In addition, Vinet frequently succumbs to the temptation of imputing historical misapplications to the principle as such. Then oratory has free play, evoking the spectres of hypocrisy, self-interest, intolerance, fanaticism. But I hold no brief for the folly and wickedness of men. I defend only the principle and what necessarily follows from it.

Many claim, however, that past abuses followed from the very nature of this relationship. The sovereign will always make his supreme power his own ends. The financial tie will everywhere serve as a pretext for inspection and control. The clergy can be bought at any time by the tokens of honour and favour. Where the church is in union with the state, there independence in matters of faith cannot exist.

We readily admit that too often governments have used their power unjustly and have (not just in our days) used their position of paymaster of the clergy to obtain mastery over the church. We are aware that the clergy have not always remained immune to weapons of silver or of steel. Yet, temptations can be resisted; a state's attempts can meet effective opposition; nor will every sovereign want to dominate a church whose faith he shares. As Thomas Chalmers observes: "There might be an entire dependence on the state in things temporal, without even the shadow of a dependence upon it in things ecclesiastical. Although the church should receive its maintenance, and all its maintenance, from the civil power, it follows not that it therefore receives its theology from the same quarter; or that this theology should acquire thereby the slightest taint or infusion of secularity."20 Nor are regular payments of money the sole or principal tie. Payments may cease yet the union continue if the church's faith is but heeded in the drafting of laws and institutions. In short, abuses are possible but not necessary.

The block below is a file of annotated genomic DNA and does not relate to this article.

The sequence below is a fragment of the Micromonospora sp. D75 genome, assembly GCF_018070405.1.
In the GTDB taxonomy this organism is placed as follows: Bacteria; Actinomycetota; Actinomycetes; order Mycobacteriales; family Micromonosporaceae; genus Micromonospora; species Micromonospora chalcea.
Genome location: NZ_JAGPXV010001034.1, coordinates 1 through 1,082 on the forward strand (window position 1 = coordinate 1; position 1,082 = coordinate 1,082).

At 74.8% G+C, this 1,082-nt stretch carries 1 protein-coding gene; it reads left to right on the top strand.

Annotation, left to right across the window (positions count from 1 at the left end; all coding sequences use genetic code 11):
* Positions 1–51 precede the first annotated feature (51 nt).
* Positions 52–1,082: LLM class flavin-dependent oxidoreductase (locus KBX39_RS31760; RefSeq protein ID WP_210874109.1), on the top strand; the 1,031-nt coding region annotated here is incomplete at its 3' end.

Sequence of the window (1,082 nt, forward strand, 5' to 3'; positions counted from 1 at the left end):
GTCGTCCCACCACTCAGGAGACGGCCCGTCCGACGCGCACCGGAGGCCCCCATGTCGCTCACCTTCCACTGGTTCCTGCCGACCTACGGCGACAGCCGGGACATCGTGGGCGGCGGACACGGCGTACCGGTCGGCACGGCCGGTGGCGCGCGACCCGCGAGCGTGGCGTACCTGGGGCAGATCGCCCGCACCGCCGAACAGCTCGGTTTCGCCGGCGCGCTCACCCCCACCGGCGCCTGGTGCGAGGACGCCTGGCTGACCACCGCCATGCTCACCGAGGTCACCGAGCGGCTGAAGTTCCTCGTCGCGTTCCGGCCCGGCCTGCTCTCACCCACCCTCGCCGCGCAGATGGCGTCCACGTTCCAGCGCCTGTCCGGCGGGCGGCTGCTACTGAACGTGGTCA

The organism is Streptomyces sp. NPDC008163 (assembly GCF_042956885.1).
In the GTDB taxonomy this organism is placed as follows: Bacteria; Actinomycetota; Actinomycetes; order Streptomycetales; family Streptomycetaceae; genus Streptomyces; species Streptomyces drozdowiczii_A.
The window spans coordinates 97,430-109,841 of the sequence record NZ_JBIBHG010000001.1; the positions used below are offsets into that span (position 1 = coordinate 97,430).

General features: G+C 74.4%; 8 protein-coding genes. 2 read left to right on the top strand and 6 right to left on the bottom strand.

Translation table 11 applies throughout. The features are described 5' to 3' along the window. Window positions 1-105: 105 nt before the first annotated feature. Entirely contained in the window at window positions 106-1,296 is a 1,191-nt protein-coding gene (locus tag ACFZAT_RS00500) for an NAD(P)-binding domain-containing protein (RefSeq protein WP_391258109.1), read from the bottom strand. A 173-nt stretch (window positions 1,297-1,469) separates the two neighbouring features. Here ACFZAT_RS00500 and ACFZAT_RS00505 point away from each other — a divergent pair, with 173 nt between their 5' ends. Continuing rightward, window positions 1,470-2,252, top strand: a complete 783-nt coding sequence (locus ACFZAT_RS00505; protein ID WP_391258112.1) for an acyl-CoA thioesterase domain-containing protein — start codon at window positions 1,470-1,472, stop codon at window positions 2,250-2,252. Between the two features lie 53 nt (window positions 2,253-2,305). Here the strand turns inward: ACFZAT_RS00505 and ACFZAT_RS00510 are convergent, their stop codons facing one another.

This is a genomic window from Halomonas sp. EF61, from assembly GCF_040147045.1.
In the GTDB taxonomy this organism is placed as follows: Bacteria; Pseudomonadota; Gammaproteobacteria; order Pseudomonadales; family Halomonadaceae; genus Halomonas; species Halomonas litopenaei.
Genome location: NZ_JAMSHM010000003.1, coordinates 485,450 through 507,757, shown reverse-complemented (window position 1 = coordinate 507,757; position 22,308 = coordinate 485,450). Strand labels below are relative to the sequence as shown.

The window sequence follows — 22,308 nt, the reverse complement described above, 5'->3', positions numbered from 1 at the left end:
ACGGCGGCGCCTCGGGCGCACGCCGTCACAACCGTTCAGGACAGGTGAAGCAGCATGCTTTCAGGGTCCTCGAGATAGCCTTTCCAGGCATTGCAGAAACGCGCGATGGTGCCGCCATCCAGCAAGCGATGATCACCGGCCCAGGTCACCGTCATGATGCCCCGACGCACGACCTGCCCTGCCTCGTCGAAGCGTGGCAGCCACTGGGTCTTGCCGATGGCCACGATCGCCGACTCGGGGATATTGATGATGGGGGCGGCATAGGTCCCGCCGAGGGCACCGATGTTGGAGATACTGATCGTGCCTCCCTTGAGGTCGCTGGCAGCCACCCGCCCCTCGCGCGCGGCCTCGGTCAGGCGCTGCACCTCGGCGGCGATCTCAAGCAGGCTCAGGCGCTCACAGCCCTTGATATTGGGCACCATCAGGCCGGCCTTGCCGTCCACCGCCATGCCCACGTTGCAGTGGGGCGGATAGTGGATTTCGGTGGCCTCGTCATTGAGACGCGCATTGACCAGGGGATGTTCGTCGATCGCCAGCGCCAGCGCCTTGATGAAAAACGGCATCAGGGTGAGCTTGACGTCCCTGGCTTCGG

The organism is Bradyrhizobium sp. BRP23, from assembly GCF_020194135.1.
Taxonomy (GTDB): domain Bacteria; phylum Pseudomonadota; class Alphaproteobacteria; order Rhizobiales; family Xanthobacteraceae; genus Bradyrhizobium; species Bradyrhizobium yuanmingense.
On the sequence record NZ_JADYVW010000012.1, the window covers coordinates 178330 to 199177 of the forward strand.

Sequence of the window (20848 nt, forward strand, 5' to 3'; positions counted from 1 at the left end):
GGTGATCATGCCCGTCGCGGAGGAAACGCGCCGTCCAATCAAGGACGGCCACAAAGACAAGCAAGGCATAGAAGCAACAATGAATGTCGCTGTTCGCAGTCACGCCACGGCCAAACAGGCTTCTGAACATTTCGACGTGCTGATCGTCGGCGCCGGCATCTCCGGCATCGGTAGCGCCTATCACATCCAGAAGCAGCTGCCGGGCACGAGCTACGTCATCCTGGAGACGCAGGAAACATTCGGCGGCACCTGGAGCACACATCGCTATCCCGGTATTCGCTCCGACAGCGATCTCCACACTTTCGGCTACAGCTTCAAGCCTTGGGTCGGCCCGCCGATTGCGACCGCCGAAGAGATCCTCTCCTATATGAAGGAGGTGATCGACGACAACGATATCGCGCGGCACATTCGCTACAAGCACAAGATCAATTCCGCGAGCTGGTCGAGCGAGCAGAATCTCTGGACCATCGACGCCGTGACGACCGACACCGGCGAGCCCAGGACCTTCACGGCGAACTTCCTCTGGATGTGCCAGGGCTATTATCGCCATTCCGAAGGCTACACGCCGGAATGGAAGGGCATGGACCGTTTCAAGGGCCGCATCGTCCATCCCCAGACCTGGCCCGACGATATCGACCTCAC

This is borne out by the union of church and state as it actually obtained in all nations prior to the Revolution. Here too Vinet, like many others among our Christian opponents today, is more at home in the flowery fields of philosophical speculation than in the arid deserts of historical research. On this point, do the annals of our fathers speak only of weakness, never of vigorous energy, only of neglect, never of vigilance in the performance of duty? In Calvin's Geneva, there was insistence on the independence of the church no less than than on the independence of the state. From the history of the Reformed Church we can summon many witnesses whose deeds are a glorious testimony to the possibility of clinging unshakably to the rights of the church against the arrogations of the temporal authorities.

I call your attention to Great Britain, where in recent years the Free Church of Scotland has sacrificed the benefits of union, however high she valued them, for the sake of preserving genuine independence. In the seventeenth century almost the whole of English history is taken up by the struggle of the courageous Puritans against the coercion of a caesaropapistic regime sympathetic to Roman Catholicism. After the Restoration of 1660 the believers in Scotland, because they wished to maintain presbyterian polity against the designs of an ungrateful and unscrupulous king, suffered bloody persecution for twenty years, ceasing only when William of Orange arrived to put an end to the coercive and arbitrary measures.
But it is time to close with a general remark.

My statement of last week fully holds for this evening's topics: never -- if we exclude the Sophists -- no never before the dawn of the Revolution have these basic maxims been subject to doubt. It has only been since then that historical development is exchanged for the Constitution factory, that the free action of the nation's organic parts is replaced by the lifeless whole of a centralized administration, that Divine right yields to the sovereignty of the People, and that the union of Church and State is abandoned in favour of political atheism.

14 [Psalm 2:10, 11.]
15 [Cf. I John 5:19; II Cor. 6:15.]
16 Pastor [H.P.] Scholte, in the periodical De Reformatie [vol. IV, no. 5 (1843), p. 249].
17 Vinet, Essai sur la manifestation des convictions religieuses et sur la separation de l'Eglise et de l'Etat, p. 22.
18 Ibid., p. 215.
19 Ibid., p. 256.
20 Chalmers, Works, XVII, 197.